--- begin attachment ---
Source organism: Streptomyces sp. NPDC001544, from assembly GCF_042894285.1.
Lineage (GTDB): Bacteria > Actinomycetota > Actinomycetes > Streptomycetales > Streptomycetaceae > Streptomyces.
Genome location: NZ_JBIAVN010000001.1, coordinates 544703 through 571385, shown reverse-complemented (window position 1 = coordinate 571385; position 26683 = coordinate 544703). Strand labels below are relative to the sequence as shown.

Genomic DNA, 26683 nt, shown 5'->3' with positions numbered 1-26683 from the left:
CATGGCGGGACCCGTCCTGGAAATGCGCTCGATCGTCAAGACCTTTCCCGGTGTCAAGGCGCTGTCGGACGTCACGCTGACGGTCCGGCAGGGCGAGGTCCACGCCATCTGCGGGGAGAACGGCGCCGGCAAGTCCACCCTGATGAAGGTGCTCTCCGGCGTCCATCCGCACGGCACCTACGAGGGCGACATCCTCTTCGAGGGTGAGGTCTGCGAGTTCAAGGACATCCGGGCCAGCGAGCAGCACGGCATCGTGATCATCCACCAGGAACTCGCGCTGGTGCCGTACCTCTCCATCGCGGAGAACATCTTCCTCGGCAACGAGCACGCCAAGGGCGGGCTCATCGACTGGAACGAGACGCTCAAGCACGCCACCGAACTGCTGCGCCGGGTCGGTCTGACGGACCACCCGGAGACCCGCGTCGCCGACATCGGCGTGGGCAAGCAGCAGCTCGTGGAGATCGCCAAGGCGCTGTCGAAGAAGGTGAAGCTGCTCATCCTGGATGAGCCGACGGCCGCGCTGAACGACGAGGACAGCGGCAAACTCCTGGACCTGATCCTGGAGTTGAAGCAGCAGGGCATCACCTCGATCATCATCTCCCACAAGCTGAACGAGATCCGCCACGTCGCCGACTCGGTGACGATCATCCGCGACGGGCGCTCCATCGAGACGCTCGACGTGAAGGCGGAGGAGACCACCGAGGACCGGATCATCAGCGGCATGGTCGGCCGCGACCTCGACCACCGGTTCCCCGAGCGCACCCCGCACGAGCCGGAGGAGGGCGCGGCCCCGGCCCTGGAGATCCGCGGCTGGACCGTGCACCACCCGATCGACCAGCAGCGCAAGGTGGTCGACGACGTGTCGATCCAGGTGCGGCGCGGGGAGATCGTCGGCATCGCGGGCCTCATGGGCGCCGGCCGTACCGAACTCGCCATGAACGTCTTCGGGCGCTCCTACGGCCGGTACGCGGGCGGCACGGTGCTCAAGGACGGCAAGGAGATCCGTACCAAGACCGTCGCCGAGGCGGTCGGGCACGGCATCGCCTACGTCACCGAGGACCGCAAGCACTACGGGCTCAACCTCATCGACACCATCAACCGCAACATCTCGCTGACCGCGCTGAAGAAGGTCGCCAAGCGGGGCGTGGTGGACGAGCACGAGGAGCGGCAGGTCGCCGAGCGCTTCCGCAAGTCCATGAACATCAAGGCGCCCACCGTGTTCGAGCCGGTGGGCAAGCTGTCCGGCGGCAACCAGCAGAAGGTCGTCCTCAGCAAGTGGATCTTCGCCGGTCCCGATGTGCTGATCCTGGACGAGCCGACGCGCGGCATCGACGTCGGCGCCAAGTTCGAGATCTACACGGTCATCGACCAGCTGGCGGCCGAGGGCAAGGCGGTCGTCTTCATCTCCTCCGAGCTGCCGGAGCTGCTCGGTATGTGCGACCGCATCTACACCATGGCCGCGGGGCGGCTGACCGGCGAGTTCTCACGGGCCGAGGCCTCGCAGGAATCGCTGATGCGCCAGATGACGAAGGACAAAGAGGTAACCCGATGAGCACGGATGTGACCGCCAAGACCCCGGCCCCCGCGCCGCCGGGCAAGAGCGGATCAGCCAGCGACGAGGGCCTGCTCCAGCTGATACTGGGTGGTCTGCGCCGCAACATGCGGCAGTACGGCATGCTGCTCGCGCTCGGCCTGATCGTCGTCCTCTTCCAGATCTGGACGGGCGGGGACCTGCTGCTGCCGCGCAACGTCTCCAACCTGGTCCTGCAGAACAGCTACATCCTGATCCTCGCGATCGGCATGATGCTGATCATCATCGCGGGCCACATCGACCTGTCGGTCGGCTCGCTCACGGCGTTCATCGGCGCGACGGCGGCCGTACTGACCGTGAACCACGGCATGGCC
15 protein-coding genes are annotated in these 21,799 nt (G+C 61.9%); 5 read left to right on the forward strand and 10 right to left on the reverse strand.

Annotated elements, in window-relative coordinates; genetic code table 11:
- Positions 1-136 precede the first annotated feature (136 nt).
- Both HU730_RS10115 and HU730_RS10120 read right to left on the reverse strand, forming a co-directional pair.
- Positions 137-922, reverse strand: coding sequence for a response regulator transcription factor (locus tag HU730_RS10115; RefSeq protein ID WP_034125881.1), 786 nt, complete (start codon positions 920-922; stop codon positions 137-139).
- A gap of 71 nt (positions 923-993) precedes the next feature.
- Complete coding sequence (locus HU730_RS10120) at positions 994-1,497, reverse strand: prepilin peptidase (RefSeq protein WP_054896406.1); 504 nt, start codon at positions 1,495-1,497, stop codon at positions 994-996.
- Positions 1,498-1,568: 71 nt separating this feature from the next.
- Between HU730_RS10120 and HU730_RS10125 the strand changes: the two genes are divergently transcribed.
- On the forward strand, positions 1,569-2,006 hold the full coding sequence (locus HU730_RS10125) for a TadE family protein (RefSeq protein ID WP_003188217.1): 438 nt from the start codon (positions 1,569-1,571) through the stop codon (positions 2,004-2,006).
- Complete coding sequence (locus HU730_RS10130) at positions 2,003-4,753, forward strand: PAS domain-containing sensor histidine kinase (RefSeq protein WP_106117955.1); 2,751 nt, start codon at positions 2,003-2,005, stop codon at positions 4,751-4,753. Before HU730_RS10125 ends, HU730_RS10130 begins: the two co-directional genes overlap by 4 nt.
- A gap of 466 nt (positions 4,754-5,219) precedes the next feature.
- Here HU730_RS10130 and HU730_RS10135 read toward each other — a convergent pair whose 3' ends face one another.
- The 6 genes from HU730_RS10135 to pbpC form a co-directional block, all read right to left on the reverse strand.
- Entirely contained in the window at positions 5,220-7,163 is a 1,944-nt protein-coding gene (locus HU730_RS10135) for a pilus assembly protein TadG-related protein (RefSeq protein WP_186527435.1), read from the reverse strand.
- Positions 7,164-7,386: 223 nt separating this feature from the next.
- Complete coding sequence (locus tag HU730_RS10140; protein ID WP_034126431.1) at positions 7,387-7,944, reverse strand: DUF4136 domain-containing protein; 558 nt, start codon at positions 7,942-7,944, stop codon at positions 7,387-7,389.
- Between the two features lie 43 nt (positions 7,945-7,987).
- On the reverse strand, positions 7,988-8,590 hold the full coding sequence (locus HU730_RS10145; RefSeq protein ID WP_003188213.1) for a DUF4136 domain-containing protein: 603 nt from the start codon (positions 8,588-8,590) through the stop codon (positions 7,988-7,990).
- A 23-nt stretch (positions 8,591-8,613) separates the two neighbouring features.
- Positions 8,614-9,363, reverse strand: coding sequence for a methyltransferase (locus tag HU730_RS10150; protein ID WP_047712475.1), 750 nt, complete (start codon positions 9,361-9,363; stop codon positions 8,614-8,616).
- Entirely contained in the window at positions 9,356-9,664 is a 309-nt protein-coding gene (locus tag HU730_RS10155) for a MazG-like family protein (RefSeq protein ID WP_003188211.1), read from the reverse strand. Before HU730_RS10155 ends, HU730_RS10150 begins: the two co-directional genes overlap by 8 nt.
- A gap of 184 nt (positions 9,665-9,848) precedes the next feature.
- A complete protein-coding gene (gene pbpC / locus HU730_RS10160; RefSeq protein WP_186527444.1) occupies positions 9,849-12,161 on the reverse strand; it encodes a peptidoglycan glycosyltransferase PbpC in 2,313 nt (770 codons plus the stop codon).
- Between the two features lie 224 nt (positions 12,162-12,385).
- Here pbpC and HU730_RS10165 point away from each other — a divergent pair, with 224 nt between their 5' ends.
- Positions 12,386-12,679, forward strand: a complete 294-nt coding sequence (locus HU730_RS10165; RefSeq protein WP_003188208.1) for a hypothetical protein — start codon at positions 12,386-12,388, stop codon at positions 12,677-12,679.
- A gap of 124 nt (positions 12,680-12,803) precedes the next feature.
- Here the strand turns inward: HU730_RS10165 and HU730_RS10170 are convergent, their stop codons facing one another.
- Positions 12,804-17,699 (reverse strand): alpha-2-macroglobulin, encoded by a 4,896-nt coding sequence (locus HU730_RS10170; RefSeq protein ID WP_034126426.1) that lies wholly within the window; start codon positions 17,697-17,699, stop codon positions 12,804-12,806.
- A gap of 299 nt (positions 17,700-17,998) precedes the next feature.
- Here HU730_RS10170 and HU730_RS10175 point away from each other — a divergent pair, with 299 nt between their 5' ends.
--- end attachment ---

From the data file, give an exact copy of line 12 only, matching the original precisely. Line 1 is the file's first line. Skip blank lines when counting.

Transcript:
- Complete coding sequence (locus HU730_RS10120) at positions 994-1,497, reverse strand: prepilin peptidase (RefSeq protein WP_054896406.1); 504 nt, start codon at positions 1,495-1,497, stop codon at positions 994-996.